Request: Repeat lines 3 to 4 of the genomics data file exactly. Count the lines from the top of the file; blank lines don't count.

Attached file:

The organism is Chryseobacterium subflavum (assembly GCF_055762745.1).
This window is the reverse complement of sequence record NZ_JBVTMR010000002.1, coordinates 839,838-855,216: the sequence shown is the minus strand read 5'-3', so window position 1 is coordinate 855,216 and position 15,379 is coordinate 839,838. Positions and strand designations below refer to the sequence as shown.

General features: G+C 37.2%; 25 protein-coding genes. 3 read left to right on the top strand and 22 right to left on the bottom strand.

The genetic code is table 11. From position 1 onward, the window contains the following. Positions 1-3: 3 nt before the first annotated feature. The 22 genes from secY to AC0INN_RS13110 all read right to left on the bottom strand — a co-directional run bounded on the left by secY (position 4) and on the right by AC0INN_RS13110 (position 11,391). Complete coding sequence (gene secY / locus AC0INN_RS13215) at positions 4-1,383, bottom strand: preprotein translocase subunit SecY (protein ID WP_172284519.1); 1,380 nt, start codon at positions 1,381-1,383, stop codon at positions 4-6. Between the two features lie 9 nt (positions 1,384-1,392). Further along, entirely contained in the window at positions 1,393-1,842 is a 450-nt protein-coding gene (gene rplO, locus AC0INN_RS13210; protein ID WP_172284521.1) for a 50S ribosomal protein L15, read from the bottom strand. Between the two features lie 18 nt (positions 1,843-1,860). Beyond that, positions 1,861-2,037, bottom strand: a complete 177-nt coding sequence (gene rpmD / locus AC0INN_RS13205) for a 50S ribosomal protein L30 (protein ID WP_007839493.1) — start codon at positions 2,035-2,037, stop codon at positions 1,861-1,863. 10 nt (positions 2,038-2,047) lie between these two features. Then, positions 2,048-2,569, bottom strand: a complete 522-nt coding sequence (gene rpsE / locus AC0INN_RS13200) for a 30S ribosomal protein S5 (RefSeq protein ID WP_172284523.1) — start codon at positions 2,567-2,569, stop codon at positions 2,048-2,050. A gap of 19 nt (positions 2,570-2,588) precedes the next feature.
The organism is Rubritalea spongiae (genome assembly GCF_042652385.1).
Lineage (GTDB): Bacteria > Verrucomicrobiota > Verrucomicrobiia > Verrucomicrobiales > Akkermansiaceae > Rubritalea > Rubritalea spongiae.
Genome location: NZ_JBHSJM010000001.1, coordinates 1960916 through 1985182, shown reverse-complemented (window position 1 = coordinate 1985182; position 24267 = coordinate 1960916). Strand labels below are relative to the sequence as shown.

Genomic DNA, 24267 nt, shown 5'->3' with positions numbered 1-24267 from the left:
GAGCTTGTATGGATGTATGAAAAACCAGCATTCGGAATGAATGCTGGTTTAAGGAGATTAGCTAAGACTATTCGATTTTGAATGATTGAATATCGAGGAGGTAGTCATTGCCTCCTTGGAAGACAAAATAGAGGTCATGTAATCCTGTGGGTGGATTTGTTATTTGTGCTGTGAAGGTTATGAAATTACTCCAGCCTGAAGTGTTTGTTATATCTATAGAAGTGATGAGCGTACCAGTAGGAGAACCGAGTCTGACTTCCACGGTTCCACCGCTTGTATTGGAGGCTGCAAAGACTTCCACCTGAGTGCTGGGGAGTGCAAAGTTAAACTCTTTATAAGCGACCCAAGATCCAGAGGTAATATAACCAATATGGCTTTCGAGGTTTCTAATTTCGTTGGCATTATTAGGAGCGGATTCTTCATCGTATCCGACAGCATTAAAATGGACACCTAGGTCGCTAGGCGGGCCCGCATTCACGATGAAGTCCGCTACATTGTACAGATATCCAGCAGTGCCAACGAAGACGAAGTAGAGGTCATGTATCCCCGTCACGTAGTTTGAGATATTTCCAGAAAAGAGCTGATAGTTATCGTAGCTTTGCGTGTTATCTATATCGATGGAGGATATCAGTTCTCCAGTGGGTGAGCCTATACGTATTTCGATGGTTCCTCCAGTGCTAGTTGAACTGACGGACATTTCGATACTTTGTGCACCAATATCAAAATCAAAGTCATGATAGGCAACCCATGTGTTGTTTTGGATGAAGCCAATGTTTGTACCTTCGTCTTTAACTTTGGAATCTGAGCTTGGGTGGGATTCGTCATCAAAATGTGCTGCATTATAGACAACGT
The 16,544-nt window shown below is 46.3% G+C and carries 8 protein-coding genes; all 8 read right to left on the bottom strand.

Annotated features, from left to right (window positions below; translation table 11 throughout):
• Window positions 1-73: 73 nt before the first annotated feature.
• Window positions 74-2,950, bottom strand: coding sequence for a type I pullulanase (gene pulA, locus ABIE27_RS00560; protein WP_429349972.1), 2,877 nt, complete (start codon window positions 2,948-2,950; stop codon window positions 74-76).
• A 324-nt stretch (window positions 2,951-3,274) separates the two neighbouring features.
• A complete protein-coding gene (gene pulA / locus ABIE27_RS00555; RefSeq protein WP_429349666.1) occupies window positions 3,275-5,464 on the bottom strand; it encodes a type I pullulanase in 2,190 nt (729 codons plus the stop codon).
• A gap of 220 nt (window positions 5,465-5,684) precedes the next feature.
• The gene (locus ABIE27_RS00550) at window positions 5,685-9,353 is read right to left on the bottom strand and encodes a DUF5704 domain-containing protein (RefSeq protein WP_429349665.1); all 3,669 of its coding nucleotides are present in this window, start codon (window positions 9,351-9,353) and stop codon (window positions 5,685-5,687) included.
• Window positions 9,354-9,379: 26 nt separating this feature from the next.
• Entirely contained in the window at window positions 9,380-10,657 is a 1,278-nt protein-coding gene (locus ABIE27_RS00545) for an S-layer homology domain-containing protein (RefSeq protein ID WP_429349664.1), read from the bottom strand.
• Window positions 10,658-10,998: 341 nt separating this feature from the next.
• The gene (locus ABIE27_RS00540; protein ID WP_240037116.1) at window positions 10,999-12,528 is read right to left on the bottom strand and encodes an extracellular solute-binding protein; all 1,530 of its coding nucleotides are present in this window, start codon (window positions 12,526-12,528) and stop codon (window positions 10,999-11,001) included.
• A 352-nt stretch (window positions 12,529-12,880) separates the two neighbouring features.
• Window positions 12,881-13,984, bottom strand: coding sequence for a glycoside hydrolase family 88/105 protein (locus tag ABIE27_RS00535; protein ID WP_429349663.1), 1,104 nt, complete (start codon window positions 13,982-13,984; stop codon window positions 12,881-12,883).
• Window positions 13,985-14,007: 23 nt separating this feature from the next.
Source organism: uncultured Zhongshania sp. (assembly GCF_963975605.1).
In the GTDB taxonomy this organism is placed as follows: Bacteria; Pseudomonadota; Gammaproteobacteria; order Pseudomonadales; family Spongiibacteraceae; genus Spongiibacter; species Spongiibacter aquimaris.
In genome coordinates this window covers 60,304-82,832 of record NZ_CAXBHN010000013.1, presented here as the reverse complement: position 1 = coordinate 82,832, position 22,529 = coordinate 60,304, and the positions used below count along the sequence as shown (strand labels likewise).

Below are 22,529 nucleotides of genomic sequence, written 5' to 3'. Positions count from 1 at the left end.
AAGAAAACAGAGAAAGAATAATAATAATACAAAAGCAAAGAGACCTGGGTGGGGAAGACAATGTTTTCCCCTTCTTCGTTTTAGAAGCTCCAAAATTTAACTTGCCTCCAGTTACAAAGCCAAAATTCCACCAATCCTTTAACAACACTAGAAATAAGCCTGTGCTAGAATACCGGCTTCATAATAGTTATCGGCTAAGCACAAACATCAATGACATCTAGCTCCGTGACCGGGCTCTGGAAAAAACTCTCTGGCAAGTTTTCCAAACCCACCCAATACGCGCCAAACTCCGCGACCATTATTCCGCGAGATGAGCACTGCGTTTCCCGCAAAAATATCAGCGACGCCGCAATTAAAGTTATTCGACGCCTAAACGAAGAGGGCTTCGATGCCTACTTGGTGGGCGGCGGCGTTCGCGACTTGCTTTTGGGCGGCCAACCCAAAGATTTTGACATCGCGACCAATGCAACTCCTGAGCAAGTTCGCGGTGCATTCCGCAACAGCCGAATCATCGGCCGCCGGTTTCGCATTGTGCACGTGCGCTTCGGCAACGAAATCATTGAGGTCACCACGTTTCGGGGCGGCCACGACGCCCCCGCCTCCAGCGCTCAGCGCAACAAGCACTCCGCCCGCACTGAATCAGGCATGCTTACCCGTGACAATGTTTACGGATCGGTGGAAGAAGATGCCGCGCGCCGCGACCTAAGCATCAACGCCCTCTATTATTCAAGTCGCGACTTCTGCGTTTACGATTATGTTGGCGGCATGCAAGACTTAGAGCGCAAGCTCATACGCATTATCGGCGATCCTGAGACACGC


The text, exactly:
General features: G+C 37.2%; 25 protein-coding genes. 3 read left to right on the top strand and 22 right to left on the bottom strand.

The genetic code is table 11. From position 1 onward, the window contains the following. Positions 1-3: 3 nt before the first annotated feature. The 22 genes from secY to AC0INN_RS13110 all read right to left on the bottom strand — a co-directional run bounded on the left by secY (position 4) and on the right by AC0INN_RS13110 (position 11,391). Complete coding sequence (gene secY / locus AC0INN_RS13215) at positions 4-1,383, bottom strand: preprotein translocase subunit SecY (protein ID WP_172284519.1); 1,380 nt, start codon at positions 1,381-1,383, stop codon at positions 4-6. Between the two features lie 9 nt (positions 1,384-1,392). Further along, entirely contained in the window at positions 1,393-1,842 is a 450-nt protein-coding gene (gene rplO, locus AC0INN_RS13210; protein ID WP_172284521.1) for a 50S ribosomal protein L15, read from the bottom strand. Between the two features lie 18 nt (positions 1,843-1,860). Beyond that, positions 1,861-2,037, bottom strand: a complete 177-nt coding sequence (gene rpmD / locus AC0INN_RS13205) for a 50S ribosomal protein L30 (protein ID WP_007839493.1) — start codon at positions 2,035-2,037, stop codon at positions 1,861-1,863. 10 nt (positions 2,038-2,047) lie between these two features. Then, positions 2,048-2,569, bottom strand: a complete 522-nt coding sequence (gene rpsE / locus AC0INN_RS13200) for a 30S ribosomal protein S5 (RefSeq protein ID WP_172284523.1) — start codon at positions 2,567-2,569, stop codon at positions 2,048-2,050. A gap of 19 nt (positions 2,570-2,588) precedes the next feature.